Inventor of the Week Archive
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Robert Koffler Jarvik, inventor of the first permanently-implantable artificial heart, was born
in Michigan on May 11, 1946. He demonstrated his mechanical aptitude early, having invented such useful devices
as a surgical stapler and other medical tools when he was just a teenager.
In 1964, Jarvik was a student at the University of Utah. His father became ill
with heart disease and had to have open heart surgery. Thatęs when Jarvik learned that many heart disease patients
need heart transplants. In some cases, however, heart disease is so severe that a patient may not survive the
wait for a donor heart. In an effort to help those patients live as long as possible with the heart they have,
medical scientists had begun to develop electronic devices such as defibrillators, pacemakers, and artificial
Jarvik became very interested in medicine at that point, and he began to think about possible designs for
artificial hearts that could help people like his father. He decided to go to medical school. He graduated with
his MD in 1976 from the University of Utah.
By the mid-70s, several artificial heart designs had already come into existence. In the mid-1950s, Dr. Paul
Winchell patented an artificial heart. In 1957, a team of scientists, led by Willem Kolff, a Dutch-born
physician, tested the model in animals to identify problems. Another model tested in 1969 by a team led by the
Texas Heart Instituteęs Denton Cooley kept a human patient alive for more
than sixty hours. Physicians and scientists then began to consider the possibility of creating a permanent,
rather than temporary, implantable heart model.
In 1982, Jarvikęs permanent design was the first of its kind. He called the artificial heart the Jarvik-7.
Made of dacron polyester, plastic, and aluminum, the Jarvik-7 had an internal power system that regulated the
pump through a system of compressed air hoses that entered the heart through the chest. The air hoses were
connected to the chambers. The heartęs power system drove the pumps, which pumped blood through the patientsę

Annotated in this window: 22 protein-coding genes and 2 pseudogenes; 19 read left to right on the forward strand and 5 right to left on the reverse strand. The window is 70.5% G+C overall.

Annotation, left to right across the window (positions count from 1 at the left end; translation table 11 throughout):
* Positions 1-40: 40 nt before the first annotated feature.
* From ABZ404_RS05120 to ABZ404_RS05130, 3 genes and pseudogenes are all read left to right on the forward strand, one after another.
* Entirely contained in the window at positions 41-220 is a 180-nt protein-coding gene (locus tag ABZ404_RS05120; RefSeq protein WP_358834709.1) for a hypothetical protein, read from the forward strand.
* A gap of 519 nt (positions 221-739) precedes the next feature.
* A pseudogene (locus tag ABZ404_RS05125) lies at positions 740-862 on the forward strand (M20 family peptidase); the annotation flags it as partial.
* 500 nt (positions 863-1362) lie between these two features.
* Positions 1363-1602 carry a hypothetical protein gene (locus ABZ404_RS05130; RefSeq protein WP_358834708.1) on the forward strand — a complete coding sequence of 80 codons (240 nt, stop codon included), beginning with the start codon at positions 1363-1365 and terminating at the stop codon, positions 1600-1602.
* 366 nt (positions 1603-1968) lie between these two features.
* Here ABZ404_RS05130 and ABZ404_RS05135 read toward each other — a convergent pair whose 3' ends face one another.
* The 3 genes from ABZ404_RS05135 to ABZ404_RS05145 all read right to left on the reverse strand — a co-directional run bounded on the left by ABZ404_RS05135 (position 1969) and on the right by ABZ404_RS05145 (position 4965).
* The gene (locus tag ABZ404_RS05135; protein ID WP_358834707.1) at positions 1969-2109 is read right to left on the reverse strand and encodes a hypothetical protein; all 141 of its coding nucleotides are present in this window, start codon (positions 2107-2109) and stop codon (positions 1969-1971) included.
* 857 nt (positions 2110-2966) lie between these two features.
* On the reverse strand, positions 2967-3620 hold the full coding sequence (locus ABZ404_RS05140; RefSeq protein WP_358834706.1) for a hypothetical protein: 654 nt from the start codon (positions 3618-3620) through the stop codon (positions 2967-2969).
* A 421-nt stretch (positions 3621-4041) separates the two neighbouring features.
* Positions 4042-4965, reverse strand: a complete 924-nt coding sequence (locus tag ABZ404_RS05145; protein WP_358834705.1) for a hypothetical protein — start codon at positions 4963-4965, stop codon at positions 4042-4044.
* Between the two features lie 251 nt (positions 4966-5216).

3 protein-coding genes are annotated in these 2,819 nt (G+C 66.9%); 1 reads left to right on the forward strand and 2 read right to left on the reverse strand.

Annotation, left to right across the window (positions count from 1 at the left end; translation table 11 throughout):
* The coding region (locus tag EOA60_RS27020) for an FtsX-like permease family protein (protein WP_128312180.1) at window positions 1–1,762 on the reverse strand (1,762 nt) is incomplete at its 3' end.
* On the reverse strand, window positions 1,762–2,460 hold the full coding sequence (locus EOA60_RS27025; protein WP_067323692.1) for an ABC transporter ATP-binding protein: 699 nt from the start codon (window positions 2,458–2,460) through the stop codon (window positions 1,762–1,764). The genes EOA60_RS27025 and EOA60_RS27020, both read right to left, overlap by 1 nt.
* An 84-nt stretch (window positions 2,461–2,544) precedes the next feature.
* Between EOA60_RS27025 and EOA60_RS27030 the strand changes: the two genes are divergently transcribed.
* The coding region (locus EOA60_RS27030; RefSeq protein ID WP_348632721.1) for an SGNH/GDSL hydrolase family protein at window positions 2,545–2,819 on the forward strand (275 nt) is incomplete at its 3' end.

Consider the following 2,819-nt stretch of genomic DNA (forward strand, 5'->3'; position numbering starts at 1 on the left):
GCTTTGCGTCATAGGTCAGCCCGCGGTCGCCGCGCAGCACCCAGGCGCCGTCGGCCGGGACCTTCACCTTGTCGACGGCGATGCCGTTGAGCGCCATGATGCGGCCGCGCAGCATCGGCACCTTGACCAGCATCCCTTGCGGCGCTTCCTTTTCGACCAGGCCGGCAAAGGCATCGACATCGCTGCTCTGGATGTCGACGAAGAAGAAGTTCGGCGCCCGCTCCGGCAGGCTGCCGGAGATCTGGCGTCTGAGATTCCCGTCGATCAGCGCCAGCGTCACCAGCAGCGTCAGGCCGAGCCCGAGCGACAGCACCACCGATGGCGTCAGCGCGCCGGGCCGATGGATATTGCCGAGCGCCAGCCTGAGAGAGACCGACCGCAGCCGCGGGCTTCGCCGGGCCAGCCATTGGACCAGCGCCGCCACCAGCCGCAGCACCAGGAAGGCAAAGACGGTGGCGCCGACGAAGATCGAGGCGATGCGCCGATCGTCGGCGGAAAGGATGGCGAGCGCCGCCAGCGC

body. Jarvik and his team tested the device on cows and other animals, making sure the heart could consistently
beat at least 100,000 times a day. Soon, it was ready to be tested on a human being.
In 1982, the first patient, Seattle dentist Barney Clark, lived for 112 days after the Jarvik 7 was implanted
into his chest cavity during an operation that last 7 1/2 hours. Surgeon William DeVries of the University of
Utah performed the surgery. Clark, who for various medical reasons had not been a candidate for a transplant
operation, was never able to leave the hospital. The system was open to infection, so Clark, and subsequent
Jarvik 7 recipients, got sick. Patients had to be kept on blood thinners to prevent clots and strokes. Clark
died from multiple organ failure, but the Jarvik 7 was still beating when he passed away.
After Clark's operation the Jarvik 7 heart was implanted many times. The record for being sustained by an
artificial heart is held by William Schroeder, who was hooked to a Jarvik-7 in 1985. He lived for 18 months
though he suffered strokes, sudden hemorrhages, and infections during his final days.
By the end of the '80s, about 70 Jarvik devices had been implanted to sustain patients waiting for transplants.
Since then, development of an improved artificial heart has continued. Today, devices made by companies such as
Baxter Novacor, Abiomed, and others
have assisted thousands with heart disease. Scientists continue to work on designs for an artificial heart that
could provide a realistic, permanent option for survival. Jarvik is now working on the Jarvik 2000, a thumb-sized